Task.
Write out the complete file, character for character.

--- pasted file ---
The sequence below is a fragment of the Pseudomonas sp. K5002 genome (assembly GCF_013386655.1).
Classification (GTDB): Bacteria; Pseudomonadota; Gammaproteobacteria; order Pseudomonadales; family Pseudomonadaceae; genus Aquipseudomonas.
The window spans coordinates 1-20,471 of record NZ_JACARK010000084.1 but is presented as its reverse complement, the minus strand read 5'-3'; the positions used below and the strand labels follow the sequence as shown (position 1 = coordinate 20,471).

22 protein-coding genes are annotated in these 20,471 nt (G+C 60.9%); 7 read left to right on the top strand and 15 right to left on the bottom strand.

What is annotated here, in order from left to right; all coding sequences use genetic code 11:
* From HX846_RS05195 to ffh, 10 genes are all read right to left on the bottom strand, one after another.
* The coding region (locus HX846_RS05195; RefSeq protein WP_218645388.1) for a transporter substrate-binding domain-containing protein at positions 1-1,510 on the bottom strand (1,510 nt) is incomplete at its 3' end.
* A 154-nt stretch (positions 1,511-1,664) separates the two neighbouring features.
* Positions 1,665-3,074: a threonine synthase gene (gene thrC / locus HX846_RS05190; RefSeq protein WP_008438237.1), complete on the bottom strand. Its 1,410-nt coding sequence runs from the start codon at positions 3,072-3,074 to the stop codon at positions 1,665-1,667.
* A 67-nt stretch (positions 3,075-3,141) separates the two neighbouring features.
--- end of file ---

The sequence below is a fragment of the Pseudomonas sp. K5002 genome (assembly GCF_013386655.1).
Classification (GTDB): Bacteria; Pseudomonadota; Gammaproteobacteria; order Pseudomonadales; family Pseudomonadaceae; genus Aquipseudomonas.
The window spans coordinates 1-20,471 of record NZ_JACARK010000084.1 but is presented as its reverse complement, the minus strand read 5'-3'; the positions used below and the strand labels follow the sequence as shown (position 1 = coordinate 20,471).

22 protein-coding genes are annotated in these 20,471 nt (G+C 60.9%); 7 read left to right on the top strand and 15 right to left on the bottom strand.

What is annotated here, in order from left to right; all coding sequences use genetic code 11:
* From HX846_RS05195 to ffh, 10 genes are all read right to left on the bottom strand, one after another.
* The coding region (locus HX846_RS05195; RefSeq protein WP_218645388.1) for a transporter substrate-binding domain-containing protein at positions 1-1,510 on the bottom strand (1,510 nt) is incomplete at its 3' end.
* A 154-nt stretch (positions 1,511-1,664) separates the two neighbouring features.
* Positions 1,665-3,074: a threonine synthase gene (gene thrC / locus HX846_RS05190; RefSeq protein WP_008438237.1), complete on the bottom strand. Its 1,410-nt coding sequence runs from the start codon at positions 3,072-3,074 to the stop codon at positions 1,665-1,667.
* A 67-nt stretch (positions 3,075-3,141) separates the two neighbouring features.